First-time visitor to Lakeland? From walks and waterfalls to stone circles and sticky toffee pudding, here are the leading activities and attractions
Take a boat trip on Windermere and Ullswater
Lakeland’s longest body of water, Windermere, is a ten-mile stretch populated by puttering steamers and launches departing from the busy Bowness pier. Passing the lake’s 18 islets, Windermere Lake various cruises each let passengers admire the towering, green-brown fells that rise steeply from waterside woodlands.
It’s a similar story on northerly Ullswater, whose oldest Steamer (operated by Ullswater Steamers) has been traversing the lake since 1877. Possible stops include Glenridding, from which begins a hiking route up Helvellyn (see Lace up your boots, below). Using quaint wooden boats, the Keswick Launch Co offers 50-minute voyages around isle-dotted Derwentwater while an elegant steam yacht crosses placid Coniston Water several times per day.
Learn about your vessel at the Windermere Jetty Museum
Set beside Windermere, the impressive copper-and-glass Windermere Jetty Museum delves into local nautical history.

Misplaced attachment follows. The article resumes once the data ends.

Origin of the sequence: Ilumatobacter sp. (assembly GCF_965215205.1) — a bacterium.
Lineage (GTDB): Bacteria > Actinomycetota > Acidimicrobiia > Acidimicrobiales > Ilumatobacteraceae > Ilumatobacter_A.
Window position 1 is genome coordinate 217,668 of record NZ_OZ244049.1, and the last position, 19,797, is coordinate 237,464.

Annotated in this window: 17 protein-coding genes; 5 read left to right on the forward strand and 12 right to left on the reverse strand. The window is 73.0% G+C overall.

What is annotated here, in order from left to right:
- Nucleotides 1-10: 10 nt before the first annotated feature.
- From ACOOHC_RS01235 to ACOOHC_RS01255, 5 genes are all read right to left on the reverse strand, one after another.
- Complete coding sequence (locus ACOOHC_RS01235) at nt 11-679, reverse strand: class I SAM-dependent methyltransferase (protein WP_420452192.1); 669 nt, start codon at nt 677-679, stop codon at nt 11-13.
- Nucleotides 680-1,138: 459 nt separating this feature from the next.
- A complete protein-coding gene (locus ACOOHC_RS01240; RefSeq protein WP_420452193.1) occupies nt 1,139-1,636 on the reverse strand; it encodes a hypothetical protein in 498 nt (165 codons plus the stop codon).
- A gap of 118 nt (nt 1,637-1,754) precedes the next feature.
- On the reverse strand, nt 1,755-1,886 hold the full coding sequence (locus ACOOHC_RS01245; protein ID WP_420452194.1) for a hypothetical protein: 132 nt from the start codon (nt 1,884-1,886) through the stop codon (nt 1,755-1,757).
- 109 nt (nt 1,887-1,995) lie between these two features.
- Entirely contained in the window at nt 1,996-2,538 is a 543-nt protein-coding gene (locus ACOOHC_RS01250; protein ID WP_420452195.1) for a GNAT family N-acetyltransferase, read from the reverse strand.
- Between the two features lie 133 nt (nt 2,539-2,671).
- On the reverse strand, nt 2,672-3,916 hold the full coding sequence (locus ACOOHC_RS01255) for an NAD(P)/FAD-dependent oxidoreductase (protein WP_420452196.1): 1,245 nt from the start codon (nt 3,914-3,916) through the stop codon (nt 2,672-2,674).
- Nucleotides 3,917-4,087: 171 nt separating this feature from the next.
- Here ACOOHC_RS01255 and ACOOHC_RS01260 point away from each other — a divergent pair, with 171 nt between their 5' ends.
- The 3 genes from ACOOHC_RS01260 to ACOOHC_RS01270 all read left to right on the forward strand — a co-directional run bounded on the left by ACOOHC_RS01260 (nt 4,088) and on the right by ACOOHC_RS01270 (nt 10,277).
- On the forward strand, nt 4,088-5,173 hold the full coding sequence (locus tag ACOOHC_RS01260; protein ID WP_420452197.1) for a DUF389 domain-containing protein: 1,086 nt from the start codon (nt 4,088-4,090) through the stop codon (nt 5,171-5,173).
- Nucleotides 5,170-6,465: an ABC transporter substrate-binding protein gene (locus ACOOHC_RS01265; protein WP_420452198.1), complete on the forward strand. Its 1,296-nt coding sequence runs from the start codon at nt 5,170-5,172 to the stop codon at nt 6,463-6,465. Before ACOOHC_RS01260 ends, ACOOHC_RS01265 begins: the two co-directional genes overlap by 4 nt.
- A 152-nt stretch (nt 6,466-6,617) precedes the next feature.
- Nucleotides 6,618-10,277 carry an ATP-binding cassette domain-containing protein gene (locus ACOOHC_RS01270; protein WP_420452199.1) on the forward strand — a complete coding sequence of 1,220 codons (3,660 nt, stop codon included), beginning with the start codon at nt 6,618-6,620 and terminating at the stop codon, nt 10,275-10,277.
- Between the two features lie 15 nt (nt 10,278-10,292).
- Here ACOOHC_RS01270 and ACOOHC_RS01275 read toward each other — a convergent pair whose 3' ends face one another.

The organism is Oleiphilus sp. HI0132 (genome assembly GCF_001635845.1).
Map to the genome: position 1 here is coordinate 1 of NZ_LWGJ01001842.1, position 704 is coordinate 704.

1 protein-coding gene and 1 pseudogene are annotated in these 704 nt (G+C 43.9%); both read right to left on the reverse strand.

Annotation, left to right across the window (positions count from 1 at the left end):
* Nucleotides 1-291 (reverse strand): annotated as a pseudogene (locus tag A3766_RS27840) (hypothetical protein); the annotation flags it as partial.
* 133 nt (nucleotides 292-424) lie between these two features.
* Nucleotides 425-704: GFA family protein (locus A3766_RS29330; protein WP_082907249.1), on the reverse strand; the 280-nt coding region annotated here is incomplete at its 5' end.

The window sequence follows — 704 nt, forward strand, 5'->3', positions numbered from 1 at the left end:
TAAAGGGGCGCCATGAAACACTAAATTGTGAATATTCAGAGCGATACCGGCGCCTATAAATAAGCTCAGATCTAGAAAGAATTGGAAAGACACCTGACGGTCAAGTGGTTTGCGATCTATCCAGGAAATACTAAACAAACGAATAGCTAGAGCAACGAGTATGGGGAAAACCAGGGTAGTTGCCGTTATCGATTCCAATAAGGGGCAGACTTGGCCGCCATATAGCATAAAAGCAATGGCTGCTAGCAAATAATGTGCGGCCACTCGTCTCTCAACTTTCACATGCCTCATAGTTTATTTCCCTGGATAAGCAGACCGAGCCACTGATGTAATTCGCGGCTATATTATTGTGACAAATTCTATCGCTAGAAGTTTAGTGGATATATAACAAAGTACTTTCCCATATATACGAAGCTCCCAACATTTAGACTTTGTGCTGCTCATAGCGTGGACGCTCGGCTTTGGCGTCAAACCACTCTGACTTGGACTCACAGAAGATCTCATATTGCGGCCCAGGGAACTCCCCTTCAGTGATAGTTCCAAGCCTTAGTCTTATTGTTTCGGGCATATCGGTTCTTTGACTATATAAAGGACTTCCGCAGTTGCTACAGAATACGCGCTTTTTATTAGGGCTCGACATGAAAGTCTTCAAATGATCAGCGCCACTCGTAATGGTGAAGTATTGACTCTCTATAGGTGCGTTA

You’ll find everything from primitive life jackets to Beatrix Potter’s uncomfortable-looking rowing boat and another 19th-century steam yacht, Esperance, which was the basis for Captain Flint’s houseboat in Arthur Ransome’s novel Swallows and Amazons.
Visit Beatrix Potter’s house
Ransome — whose set his beloved children’s adventure on Coniston Water — is just one of the famous writers to be inspired here. A second is Beatrix Potter, who crafted some of her best-known kids’ stories at Hill Top. Charmingly recapping Potter’s life, this 17th-century farmhouse remains furnished as she left it in 1943. Book well in advance, and try also to fit in The World of Beatrix Potter, a visitor centre in Bowness where characters like Peter Rabbit come to life in 3D.
Verse has always come easily here too, especially for William Wordsworth, who wrote his most famous poetry at whitewashed Dove Cottage — now open to visitors alongside a museum; look out for Thomas de Quincey’s opium scales — in Grasmere. His headstone sits in nearby St Oswald’s churchyard, while a childhood home and garden in Cockermouth, further northwest, could also be inspected.
Best food in the Lake District